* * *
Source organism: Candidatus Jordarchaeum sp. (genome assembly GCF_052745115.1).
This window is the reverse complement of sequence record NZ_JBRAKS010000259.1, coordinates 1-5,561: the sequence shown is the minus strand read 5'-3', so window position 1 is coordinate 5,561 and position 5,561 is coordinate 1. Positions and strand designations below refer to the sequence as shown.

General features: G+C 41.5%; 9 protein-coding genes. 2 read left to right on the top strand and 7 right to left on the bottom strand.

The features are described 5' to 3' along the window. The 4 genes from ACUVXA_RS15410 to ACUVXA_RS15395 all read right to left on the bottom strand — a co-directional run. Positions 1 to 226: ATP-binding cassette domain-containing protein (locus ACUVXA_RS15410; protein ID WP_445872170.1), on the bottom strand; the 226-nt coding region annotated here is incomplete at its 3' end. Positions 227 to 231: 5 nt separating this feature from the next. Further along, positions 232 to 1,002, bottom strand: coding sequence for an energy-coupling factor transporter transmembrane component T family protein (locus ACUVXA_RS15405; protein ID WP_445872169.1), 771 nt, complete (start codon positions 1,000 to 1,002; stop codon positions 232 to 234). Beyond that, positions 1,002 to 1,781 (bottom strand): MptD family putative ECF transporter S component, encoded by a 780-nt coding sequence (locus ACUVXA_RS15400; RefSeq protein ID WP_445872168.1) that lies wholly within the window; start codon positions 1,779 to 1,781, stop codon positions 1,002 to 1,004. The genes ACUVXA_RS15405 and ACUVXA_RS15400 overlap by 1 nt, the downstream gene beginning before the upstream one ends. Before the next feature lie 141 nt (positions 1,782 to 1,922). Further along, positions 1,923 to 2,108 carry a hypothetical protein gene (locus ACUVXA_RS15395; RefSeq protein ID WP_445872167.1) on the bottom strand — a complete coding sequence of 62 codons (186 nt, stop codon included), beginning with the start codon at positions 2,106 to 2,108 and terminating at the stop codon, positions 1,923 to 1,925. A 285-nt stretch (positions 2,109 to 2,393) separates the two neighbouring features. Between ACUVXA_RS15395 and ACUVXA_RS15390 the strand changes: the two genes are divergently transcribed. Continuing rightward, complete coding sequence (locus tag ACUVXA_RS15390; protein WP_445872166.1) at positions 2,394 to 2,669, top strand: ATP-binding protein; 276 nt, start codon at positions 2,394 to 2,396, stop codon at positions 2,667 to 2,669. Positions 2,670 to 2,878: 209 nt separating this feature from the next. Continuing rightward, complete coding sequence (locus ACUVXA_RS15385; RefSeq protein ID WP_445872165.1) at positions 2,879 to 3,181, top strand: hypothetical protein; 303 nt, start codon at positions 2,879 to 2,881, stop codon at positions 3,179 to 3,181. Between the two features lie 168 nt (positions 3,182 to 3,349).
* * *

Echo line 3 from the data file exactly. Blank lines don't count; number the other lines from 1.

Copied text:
General features: G+C 41.5%; 9 protein-coding genes. 2 read left to right on the top strand and 7 right to left on the bottom strand.